First off, you can’t just make up a sport and then find it in the Olympics four years later. It’s a lot more complicated than that. Sports have to have certain elements to be considered for inclusion in the Olympics:

  1. The sport has an International Federation. International Federations basically run the events for their sports at the Games, so there’s got to be one overarching international governing body per sport because…
  2. The sport has to be practiced and organized in at least 50 countries in order to be recognized by the IOC.
  3. Federations have to have a World Anti-Doping Agency (WADA)-compliant policy.
  4. Federations have to have regular world and continental championships.
  5. Federations have to be well-governed and also be independent entities.
  6. Sports need to demonstrate commitment to youth because you have to ensure the future existence and growth of the sport.

When you can check off these boxes, you can take the path to becoming an IOC Recognised International Sports Federation and from there you petition the IOC to get into the Games. Alternatively (and this is part of the IOC’s attempt to bring the costs of the Games down), a particular Games can also petition to have new sports included.

There’s an association for this group of International Federations called ARISF, the Association of IOC Recognised International Sports Federations. It’s kind of like the farm team for Olympic Sports. You hang out there and kibbitz with your fellow sporting associations about issues you have, how to stage good events, etc. You also try your darndest to get into the Olympic Games.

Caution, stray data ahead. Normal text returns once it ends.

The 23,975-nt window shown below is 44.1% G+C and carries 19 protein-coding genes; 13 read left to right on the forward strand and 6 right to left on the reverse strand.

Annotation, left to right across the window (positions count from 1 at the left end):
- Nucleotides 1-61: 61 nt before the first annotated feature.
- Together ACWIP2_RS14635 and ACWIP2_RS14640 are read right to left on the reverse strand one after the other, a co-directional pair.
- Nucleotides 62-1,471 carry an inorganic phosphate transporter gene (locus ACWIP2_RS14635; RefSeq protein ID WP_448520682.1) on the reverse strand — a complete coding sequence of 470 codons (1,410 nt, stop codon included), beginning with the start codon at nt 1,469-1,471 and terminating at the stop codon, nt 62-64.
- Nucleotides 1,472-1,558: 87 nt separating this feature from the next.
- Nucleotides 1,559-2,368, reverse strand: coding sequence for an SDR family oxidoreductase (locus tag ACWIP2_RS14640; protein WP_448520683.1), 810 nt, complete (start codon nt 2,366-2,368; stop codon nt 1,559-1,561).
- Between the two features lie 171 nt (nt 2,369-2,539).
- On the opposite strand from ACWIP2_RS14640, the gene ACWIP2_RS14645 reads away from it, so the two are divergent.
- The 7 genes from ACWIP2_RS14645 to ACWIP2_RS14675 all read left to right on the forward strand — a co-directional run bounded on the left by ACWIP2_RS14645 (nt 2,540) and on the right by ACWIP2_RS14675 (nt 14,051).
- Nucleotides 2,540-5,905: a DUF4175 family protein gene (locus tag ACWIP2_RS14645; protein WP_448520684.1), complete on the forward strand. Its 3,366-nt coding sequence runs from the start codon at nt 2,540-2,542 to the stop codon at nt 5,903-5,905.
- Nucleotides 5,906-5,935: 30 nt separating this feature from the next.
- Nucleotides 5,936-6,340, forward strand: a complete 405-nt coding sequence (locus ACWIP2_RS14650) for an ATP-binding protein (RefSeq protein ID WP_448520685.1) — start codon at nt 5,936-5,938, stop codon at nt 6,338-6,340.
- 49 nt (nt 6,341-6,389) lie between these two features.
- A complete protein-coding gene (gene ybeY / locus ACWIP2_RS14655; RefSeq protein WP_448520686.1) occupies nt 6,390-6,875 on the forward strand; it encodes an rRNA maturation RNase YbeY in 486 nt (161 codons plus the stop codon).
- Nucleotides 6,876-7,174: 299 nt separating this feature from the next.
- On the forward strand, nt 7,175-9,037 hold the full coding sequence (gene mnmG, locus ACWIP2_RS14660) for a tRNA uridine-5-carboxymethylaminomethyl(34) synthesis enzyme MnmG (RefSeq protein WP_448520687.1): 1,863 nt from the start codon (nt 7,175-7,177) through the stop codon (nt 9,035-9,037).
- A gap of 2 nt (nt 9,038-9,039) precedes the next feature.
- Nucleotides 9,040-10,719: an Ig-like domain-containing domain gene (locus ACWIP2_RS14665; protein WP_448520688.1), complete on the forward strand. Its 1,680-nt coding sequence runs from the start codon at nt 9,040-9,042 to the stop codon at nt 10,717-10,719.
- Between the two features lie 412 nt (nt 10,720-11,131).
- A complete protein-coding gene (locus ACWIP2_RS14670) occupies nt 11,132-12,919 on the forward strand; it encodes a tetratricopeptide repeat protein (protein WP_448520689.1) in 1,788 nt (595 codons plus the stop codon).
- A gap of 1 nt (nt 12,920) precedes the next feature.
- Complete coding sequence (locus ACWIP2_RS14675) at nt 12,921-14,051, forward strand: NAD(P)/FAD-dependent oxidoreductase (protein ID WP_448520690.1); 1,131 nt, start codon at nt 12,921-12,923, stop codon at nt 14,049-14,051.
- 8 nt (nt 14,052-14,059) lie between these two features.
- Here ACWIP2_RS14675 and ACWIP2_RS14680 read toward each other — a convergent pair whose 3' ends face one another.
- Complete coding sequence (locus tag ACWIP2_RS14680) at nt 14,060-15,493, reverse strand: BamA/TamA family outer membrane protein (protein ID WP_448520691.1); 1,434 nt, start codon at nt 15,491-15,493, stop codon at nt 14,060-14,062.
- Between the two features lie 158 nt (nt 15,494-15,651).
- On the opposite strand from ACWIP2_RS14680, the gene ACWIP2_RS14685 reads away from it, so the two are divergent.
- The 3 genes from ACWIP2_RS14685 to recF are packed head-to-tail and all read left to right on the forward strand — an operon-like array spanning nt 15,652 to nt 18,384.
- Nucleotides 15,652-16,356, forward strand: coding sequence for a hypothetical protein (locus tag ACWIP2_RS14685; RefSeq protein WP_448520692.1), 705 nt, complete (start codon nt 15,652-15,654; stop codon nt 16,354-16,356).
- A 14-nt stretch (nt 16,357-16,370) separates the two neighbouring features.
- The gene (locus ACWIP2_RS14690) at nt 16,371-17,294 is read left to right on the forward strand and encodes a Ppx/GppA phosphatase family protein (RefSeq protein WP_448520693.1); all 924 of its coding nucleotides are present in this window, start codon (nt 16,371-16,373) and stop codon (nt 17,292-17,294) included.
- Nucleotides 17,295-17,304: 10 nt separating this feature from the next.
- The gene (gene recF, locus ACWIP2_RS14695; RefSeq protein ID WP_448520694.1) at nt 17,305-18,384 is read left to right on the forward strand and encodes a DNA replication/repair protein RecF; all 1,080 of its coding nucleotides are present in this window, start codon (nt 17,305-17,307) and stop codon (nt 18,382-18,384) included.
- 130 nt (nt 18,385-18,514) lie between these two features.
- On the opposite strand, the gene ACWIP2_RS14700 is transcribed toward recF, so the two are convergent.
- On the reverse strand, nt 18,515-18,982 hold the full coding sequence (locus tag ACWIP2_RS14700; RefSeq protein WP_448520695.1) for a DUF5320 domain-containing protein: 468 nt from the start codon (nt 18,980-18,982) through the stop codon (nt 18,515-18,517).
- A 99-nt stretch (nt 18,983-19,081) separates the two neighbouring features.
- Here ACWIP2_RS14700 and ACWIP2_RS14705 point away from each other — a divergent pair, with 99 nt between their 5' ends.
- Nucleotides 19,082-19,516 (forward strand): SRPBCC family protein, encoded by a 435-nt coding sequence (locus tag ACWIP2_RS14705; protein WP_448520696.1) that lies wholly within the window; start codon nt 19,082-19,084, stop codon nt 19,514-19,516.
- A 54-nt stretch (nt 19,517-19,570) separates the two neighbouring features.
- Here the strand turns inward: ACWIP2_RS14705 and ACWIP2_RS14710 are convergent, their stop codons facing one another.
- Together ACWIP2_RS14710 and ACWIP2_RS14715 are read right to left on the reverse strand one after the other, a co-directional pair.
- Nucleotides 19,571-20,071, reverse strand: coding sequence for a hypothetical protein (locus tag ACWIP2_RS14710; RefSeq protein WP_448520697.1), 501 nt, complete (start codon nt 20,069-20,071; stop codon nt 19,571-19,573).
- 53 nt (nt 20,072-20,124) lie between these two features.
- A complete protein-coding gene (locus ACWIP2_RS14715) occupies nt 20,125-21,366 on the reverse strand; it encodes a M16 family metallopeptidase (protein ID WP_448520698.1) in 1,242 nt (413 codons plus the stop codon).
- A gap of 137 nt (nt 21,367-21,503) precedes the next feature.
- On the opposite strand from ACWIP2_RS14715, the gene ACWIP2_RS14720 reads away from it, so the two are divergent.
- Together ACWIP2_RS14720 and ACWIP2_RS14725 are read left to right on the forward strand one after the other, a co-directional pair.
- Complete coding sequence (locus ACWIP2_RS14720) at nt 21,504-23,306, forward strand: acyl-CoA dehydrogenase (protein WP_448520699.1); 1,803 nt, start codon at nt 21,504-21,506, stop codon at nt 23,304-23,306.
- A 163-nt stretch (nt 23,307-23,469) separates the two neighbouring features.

Some groups have been successful, like karate, surfing and climbing sports. They’re three of the five new sports you’ll see at Tokyo 2020–maybe not beyond 2020, but they’ll be in for at least that Games. When Golf got onto the program, it was guaranteed for at least two Olympics, and then it will be up for review again.

But back to the farm team players. ARISF consists of 35 members. Who are the rest of them? What are some of the potential future Olympic sports?

Floorball

Life Saving

Tug-of-War (a former Olympic sport)

Squash

Ski Mountaineering

DanceSport

Roller Sports (FIRS has tried to get inline speed skating into the Olympics, but there are other disciplines, including inline hockey and artistic skating)

Underwater Sports

Chess

Bridge

Motorcycling

Billiards

There are more–many more. And then there are sports that are trying to check off the criteria boxes in order to get into this club, like the International Pole Sports Federation and World Bowls and the International Federation overseeing fishing.